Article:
Jimbo -- Have you thought about teaching photography? You've got a knack for explaining these things. Our prof also was telling us about how the physical size of the CCD affects depth of field -- and it's certainly true that endless depth of field is part of what gives video and digital images their sometimes cheap look. I can't quite wrap my mind around why it is that the tininess of the sensor should impose near-endless depth of field, but I'm certainly thrilled to learn that the camera companies are building bigger chips. Interesting too what you say about noise, which also parallels what our prof was saying. He was pointing out that it took viewers time to learn to accept film grain as a sometimes-attractive option, and that few people have so far learned to accept computer-image noise as attractive. He was agnostic on the question of which would come first: more attractive computer noise, or someone somewhere willing and able to put it across as aesthetically desirable. From what you say, it sounds like first it'll become attractive.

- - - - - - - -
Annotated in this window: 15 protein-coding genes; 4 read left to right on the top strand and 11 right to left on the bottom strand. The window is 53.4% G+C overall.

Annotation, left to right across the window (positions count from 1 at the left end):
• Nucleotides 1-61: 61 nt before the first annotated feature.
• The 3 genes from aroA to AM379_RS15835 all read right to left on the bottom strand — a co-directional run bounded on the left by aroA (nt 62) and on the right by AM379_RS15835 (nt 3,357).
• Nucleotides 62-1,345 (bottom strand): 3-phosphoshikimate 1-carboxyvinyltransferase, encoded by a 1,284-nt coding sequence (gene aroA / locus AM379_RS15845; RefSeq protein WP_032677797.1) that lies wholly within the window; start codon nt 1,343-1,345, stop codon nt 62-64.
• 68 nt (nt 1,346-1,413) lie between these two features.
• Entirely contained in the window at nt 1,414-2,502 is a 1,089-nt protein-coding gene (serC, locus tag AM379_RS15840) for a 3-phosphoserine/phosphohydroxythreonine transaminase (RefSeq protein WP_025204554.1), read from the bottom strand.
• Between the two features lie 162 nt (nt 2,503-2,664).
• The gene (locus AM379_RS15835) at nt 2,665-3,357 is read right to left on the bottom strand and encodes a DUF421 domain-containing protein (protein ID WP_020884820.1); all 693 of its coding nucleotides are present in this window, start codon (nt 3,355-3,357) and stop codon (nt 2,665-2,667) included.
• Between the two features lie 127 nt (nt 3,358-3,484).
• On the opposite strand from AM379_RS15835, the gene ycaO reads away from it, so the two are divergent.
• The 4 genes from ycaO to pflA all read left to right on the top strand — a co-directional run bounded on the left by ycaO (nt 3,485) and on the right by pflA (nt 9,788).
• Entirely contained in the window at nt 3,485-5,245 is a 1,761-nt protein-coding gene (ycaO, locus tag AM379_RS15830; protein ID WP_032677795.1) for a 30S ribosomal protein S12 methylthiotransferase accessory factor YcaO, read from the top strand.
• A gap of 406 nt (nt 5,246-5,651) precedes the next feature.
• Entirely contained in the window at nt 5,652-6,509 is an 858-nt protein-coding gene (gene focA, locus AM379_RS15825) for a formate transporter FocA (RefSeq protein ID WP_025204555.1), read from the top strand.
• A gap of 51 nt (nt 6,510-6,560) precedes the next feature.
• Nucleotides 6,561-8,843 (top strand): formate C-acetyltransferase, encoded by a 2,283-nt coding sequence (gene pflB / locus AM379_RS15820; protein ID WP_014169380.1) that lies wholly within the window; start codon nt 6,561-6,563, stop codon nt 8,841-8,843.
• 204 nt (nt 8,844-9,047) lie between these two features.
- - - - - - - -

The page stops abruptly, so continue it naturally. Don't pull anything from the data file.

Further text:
Posted by: Michael Blowhard on July 16, 2003 3:06 PM

Michael -

I'm currently doing graduate study in Economics, but sometimes I think teaching photography might be a better gig: at least photography isn't a field in which 90% of the practitioners are actively delusional...

As for depth of field, I myself only understand it about 40% of the time. The best online tutorial of it I've found is here. That site also has a lot of other good photo stuff you can check out.

Posted by: jimbo on July 16, 2003 5:28 PM